By Timothy Rawles
What this world needs right now is a great movie that washes over the soul and gets your feet tapping all at the same time. CODA, which premiered at Sundance this week does just that, and then some.
CODA, which stands for Child of Deaf Adults, is a coming of age story about Ruby Rossi (Emilia Jones), a 17-year-old high school student, who isn’t exactly popular because her social game is consumed by time helping her deaf parents and brother on fishing excursions; the livelihood of the family.
Ruby, unlike her parents, can hear, actually very well, and her love of music drives her to join the choir at school.
Her teacher Bernardo Villalobos (Eugenio Derbez) recognizes something special in her voice right away and decides to mentor her with a chance at getting her into the Berkley music department on a scholarship. But that means her commitment to her family, as the only one who can connect them with the hearing world, is put in jeopardy; they have relied on her as their interpreter since she was old enough to do so.
As with most of these types of films; think Bend it Like Beckham, Billy Elliot, or even Dirty Dancing, the conflict comes when the maturing protagonist finds their own path and begins to distance themself from the family. But in Ruby’s case, she is literally the lifeline of communication from her parents to the world.
Director Siân Heder has pieced together a patchwork of coming-of-age movie tropes but manages to, thanks to fine performances by everyone, elevate the standard with heartfelt diplomacy and doses of crowd-pleasing serotonin.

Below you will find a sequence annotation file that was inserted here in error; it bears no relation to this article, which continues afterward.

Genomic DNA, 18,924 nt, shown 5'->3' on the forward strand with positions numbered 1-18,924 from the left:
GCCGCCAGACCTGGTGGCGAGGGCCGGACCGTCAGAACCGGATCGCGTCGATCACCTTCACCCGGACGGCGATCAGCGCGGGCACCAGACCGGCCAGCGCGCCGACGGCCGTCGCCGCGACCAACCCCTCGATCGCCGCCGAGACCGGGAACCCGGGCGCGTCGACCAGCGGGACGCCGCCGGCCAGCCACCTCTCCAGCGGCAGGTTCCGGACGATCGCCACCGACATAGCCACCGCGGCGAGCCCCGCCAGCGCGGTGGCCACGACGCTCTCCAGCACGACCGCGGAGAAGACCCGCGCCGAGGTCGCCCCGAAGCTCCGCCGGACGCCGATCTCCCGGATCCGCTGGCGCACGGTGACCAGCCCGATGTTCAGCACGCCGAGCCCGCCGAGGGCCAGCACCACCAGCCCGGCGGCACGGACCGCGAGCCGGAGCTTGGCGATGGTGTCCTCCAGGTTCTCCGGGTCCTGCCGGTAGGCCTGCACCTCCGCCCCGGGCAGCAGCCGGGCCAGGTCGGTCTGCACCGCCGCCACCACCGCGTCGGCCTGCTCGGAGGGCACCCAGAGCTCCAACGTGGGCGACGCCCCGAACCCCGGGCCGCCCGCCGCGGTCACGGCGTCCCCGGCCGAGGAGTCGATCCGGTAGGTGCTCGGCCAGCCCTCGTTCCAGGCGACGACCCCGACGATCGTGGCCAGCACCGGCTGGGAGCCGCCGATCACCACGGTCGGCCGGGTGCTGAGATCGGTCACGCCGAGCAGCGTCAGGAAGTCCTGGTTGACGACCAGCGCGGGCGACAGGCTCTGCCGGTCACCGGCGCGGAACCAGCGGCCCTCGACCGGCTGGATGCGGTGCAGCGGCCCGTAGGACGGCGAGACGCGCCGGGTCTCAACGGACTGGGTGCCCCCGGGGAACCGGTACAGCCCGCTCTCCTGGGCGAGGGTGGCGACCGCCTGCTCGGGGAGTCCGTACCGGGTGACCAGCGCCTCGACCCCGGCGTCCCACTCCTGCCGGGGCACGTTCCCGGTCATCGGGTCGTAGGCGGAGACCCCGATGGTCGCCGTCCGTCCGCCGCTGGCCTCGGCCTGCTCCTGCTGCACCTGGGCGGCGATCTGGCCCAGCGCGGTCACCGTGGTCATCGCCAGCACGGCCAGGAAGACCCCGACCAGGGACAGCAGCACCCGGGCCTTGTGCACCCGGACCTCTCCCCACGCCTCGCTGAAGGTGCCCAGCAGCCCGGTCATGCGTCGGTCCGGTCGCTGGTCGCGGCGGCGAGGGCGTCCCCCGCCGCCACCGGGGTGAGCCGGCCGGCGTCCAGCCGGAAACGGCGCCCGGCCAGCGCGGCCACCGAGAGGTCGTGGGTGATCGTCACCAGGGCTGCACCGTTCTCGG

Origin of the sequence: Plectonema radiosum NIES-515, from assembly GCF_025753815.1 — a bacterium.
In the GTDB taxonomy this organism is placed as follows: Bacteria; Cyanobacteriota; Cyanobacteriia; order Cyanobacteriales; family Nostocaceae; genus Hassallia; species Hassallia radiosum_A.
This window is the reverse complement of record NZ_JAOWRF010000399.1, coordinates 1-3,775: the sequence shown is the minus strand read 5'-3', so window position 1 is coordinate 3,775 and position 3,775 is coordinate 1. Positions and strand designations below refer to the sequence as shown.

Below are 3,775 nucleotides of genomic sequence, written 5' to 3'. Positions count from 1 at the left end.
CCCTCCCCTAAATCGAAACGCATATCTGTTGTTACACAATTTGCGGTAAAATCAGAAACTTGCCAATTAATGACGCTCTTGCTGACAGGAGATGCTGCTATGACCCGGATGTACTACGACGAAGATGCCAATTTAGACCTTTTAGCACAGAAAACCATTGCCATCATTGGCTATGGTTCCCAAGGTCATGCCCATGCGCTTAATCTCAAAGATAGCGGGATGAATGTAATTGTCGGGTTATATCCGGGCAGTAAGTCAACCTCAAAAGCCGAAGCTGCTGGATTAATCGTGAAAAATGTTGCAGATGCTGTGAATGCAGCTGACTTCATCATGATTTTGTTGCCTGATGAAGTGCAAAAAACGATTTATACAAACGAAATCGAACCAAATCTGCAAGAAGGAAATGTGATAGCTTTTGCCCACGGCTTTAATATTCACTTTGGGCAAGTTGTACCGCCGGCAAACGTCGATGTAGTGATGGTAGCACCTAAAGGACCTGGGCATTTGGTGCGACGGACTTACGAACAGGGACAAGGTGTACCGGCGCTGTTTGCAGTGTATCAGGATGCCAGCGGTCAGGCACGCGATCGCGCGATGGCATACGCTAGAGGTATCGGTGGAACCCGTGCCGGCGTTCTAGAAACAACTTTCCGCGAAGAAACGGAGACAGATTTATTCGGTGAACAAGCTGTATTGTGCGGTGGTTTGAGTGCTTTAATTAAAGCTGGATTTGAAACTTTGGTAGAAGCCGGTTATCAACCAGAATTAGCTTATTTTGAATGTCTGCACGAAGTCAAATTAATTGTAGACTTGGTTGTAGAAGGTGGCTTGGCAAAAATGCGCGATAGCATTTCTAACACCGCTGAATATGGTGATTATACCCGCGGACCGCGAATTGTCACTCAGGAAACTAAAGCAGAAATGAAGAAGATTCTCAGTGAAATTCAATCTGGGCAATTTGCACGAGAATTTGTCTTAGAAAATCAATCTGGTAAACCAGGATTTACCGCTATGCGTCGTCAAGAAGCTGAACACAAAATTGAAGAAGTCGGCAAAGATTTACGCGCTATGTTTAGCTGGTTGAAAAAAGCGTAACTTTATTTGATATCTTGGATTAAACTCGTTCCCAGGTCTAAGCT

Jones, who appears regularly in TV roles, is a rising star and is completely charming as Ruby. Her ability to make the character vulnerable but empowered can be heartbreaking at times, but never cheap.
Oscar-winner Marlee Matlin as Ruby’s worried mother wears her heart on her face and reminds us that helicopter parents can land somewhere between protective and selfish, but eventually, find common ground.
Ruby’s sibling, Leo, played by Daniel Durant gets most of the drama as the deaf older brother who can’t prove to his parents he is capable of leading them because his sister has the voice. Durant is a powerful actor who nearly steals the show. But it is Troy Kotsur, playing Frank, who takes that prize.
As a deaf father and hard-working provider, Kotsur manages to be both hilarious and sentimental, providing one of the film’s most poignant, tear-jerking moments.
CODA isn’t trying to re-invent the teenage drama story. In fact, it can slip into some shopworn derivatives from others of its ilk. But praise should be given to the unique storyline and especially the cast who make this film one of the best heart-bursting and joy-filled movies to come along in the last 10 years.
CODA premiered at Sundance Film Festival on January 28, 2021. Apple has acquired the right to the movie but has not given a wide release date.